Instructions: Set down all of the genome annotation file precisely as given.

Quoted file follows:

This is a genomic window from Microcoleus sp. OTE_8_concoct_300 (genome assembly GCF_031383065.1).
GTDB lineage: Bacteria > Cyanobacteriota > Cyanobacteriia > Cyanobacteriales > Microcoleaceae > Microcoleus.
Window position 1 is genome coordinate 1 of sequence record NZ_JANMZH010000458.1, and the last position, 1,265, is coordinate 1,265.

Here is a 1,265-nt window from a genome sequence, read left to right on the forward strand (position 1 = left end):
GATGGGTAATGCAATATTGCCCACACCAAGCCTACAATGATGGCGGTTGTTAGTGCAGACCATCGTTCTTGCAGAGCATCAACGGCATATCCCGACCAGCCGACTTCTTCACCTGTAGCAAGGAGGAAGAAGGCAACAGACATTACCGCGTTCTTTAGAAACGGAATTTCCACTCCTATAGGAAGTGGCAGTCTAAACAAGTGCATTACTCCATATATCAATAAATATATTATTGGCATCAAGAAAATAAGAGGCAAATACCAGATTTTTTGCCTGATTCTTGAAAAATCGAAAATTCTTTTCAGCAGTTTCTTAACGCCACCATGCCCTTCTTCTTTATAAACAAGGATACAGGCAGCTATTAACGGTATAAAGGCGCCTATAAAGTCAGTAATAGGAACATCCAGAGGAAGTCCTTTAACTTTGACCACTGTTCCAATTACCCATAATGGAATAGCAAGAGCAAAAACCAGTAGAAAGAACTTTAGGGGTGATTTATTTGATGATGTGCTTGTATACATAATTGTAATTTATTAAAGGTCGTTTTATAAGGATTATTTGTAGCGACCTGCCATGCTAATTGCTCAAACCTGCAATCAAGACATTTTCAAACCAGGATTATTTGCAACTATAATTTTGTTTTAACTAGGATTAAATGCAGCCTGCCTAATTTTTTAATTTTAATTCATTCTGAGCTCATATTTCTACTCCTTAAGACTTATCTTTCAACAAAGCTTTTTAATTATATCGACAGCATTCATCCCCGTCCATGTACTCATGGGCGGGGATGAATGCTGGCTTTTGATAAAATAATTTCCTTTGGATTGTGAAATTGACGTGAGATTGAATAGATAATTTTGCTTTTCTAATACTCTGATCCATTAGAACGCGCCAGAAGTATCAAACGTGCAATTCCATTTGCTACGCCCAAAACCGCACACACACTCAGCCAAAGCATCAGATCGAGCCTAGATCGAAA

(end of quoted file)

This is a genomic window from Microcoleus sp. OTE_8_concoct_300 (genome assembly GCF_031383065.1).
GTDB lineage: Bacteria > Cyanobacteriota > Cyanobacteriia > Cyanobacteriales > Microcoleaceae > Microcoleus.
Window position 1 is genome coordinate 1 of sequence record NZ_JANMZH010000458.1, and the last position, 1,265, is coordinate 1,265.

Here is a 1,265-nt window from a genome sequence, read left to right on the forward strand (position 1 = left end):
GATGGGTAATGCAATATTGCCCACACCAAGCCTACAATGATGGCGGTTGTTAGTGCAGACCATCGTTCTTGCAGAGCATCAACGGCATATCCCGACCAGCCGACTTCTTCACCTGTAGCAAGGAGGAAGAAGGCAACAGACATTACCGCGTTCTTTAGAAACGGAATTTCCACTCCTATAGGAAGTGGCAGTCTAAACAAGTGCATTACTCCATATATCAATAAATATATTATTGGCATCAAGAAAATAAGAGGCAAATACCAGATTTTTTGCCTGATTCTTGAAAAATCGAAAATTCTTTTCAGCAGTTTCTTAACGCCACCATGCCCTTCTTCTTTATAAACAAGGATACAGGCAGCTATTAACGGTATAAAGGCGCCTATAAAGTCAGTAATAGGAACATCCAGAGGAAGTCCTTTAACTTTGACCACTGTTCCAATTACCCATAATGGAATAGCAAGAGCAAAAACCAGTAGAAAGAACTTTAGGGGTGATTTATTTGATGATGTGCTTGTATACATAATTGTAATTTATTAAAGGTCGTTTTATAAGGATTATTTGTAGCGACCTGCCATGCTAATTGCTCAAACCTGCAATCAAGACATTTTCAAACCAGGATTATTTGCAACTATAATTTTGTTTTAACTAGGATTAAATGCAGCCTGCCTAATTTTTTAATTTTAATTCATTCTGAGCTCATATTTCTACTCCTTAAGACTTATCTTTCAACAAAGCTTTTTAATTATATCGACAGCATTCATCCCCGTCCATGTACTCATGGGCGGGGATGAATGCTGGCTTTTGATAAAATAATTTCCTTTGGATTGTGAAATTGACGTGAGATTGAATAGATAATTTTGCTTTTCTAATACTCTGATCCATTAGAACGCGCCAGAAGTATCAAACGTGCAATTCCATTTGCTACGCCCAAAACCGCACACACACTCAGCCAAAGCATCAGATCGAGCCTAGATCGAAA